Bill mandating gov't funding for primary candidates advances

Hasson: You went to the dark side. Lavie: This is a waste of public funds

October 31, 2017 19:35
2 minute read.
David Bitan en action

David Bitan à en action. (photo credit: MARC ISRAEL SELLEM)


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The Knesset’s Interior Committee has approved for a first reading a bill that would provide government funding for candidates in primary elections.

The bill, initiated by Likud MK David Amsalem and approved by the committee on Monday, was criticized by opposition members for also giving money to parties that don’t hold primaries and for appearing to favor incumbent candidates.

Amsalem’s bill would allow funding for primary candidates if three conditions are met: the party has at least 5,000 members; its party list is mostly democratically elected; and the primaries take place in the six-month period before a Knesset election.

The candidates would receive funding for all of their campaign expenses and not be allowed to also fundraise.

Separately, the bill would provide funding even for those parties that do not hold primaries – to the tune of NIS 50,000 for every mandate they received in the most recent national election.

According to Amsalem, the idea is to provide a level playing field among the candidates and free them up from the time-consuming and potentially compromising work of fund-raising.

Primary candidates who are already an MK, minister or deputy minister would receive a grant from the Treasury to fund their campaigns.

A candidate who is not already a public official would receive a loan that would have to be repaid if he or she was not then elected.

This would be given only to candidates in primary elections and not to those awarded reserved spots on party lists.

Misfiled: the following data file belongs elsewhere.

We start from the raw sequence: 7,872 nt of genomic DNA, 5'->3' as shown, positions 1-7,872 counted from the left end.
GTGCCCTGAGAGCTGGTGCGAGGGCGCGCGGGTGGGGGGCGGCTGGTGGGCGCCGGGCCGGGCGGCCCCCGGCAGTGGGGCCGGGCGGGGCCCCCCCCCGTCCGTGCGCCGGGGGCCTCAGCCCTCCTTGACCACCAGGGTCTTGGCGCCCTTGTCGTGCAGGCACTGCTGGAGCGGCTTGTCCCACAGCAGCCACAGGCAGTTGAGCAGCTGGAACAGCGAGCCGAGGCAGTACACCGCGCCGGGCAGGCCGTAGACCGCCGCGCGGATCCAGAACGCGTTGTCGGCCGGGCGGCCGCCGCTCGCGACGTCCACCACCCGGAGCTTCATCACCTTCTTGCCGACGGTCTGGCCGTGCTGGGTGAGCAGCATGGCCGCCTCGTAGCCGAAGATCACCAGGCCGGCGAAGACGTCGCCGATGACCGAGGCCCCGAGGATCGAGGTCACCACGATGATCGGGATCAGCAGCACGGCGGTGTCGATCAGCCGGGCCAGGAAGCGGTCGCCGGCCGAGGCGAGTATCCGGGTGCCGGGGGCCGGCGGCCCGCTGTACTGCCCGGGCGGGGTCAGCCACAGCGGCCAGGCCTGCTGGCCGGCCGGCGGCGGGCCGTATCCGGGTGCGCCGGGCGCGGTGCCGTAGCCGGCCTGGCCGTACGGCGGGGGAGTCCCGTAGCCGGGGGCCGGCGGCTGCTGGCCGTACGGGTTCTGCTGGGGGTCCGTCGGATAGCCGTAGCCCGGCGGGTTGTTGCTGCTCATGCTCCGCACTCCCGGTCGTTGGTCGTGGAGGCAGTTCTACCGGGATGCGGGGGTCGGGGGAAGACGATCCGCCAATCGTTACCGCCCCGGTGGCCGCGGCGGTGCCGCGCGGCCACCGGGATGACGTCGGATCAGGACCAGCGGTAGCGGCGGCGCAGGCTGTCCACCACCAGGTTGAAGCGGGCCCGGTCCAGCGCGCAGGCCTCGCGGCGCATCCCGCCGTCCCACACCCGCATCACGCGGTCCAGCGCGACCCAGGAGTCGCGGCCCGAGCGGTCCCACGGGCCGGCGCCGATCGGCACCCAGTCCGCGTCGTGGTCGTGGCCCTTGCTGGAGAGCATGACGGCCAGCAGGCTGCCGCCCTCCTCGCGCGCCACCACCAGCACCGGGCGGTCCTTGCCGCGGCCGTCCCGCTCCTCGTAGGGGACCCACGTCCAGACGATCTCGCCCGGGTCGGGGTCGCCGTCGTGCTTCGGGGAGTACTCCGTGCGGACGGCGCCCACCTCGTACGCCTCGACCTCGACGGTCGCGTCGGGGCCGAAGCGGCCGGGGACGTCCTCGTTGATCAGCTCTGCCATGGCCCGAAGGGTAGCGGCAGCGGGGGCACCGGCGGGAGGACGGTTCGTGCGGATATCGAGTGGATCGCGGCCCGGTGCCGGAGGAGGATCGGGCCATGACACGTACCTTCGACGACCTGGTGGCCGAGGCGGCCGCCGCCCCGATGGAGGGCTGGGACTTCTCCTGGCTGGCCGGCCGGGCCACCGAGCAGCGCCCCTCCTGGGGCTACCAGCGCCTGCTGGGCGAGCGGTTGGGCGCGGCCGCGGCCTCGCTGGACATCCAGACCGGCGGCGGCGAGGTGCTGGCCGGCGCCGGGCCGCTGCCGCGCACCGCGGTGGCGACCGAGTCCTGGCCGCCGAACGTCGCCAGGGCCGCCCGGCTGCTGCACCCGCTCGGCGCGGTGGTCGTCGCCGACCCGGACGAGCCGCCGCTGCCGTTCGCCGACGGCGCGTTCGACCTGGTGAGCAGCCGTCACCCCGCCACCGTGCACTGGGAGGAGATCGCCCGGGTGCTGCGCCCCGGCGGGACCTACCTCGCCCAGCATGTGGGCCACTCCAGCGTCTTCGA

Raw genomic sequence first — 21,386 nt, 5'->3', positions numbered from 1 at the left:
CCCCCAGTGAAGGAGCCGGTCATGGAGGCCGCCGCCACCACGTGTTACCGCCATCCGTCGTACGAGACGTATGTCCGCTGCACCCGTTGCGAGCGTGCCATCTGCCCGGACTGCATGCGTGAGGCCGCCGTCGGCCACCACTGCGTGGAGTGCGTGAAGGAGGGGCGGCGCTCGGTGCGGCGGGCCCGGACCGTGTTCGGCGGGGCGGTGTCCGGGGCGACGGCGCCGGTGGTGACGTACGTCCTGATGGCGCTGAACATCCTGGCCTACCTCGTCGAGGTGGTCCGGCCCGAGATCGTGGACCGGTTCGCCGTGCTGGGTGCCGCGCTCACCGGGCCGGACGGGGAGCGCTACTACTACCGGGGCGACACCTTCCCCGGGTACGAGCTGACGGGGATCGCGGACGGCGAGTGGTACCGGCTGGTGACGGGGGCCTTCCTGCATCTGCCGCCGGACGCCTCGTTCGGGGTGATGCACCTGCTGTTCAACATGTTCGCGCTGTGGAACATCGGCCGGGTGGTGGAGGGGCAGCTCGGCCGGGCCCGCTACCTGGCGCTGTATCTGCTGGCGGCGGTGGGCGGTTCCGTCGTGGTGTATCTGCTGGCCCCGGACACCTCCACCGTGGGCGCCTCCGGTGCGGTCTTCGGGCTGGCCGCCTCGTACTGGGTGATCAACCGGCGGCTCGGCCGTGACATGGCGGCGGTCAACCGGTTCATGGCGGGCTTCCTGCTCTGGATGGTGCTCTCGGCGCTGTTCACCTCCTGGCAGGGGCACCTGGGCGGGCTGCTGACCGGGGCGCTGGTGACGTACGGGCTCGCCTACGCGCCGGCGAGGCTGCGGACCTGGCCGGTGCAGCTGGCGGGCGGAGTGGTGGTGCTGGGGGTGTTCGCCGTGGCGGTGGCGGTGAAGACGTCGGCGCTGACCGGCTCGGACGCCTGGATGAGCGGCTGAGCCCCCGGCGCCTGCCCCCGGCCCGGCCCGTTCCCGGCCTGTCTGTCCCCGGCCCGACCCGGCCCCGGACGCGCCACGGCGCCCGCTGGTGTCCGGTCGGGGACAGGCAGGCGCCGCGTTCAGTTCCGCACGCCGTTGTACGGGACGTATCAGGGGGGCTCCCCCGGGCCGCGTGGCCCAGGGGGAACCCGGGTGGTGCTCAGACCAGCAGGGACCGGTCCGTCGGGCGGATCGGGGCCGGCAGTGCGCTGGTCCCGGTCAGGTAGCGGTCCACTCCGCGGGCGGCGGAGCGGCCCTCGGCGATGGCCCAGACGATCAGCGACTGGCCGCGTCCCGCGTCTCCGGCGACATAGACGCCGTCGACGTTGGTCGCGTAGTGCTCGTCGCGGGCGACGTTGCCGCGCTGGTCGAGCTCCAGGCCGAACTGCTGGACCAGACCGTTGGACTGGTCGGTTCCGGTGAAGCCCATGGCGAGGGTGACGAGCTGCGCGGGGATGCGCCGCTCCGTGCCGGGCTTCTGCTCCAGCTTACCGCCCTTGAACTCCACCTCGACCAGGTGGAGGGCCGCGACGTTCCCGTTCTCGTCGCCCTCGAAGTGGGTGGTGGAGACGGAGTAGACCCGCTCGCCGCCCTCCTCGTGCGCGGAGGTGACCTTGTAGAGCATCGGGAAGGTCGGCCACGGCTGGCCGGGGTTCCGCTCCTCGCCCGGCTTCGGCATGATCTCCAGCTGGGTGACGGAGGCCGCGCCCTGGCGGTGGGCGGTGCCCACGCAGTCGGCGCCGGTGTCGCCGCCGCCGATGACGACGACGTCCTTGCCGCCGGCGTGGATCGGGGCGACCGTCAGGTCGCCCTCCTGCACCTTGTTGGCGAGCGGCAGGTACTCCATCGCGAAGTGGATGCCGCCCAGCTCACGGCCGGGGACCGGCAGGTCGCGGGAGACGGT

The bill also would curtail the amount candidates can spend during a primary election, which will be based on sliding scale relative to the number of eligible voters within the party.

Amsalem said the purpose of the law is to “sever the connection between interest groups and government... an MK will not be obligated to anyone, and if he is not an MK it is not our concern.”

Opposition MKs slammed the bill, calling it corrupt and saying it would provide more problems than solutions.

Zionist Union MK Yoel Hasson said Amsalem “snuck a gutter deal into the back door to ensure the support of the coalition parties.... this is a totally corrupt agreement.

If you were just looking to encourage democratization of parties and primary elections, I could support it, but you went to the dark side.”

A spokesman for Amsalem denied that the clause in the bill was designed to placate the haredi parties, which don’t hold primaries.

Yesh Atid MK Karin Elharar said if the goal of the bill was “equal opportunity, then what of the candidate who isn’t elected to office? If he has to return the money, what have we accomplished?” Yesh Atid MK Aliza Lavie said the legislation exemplified corruption and was a “waste of public funds – the entire bill is built on sin.”

She added that it would create an imbalance that would favor MKs over challengers “and is designed to save your own seats.”

Lahav Harkov contributed to this report.

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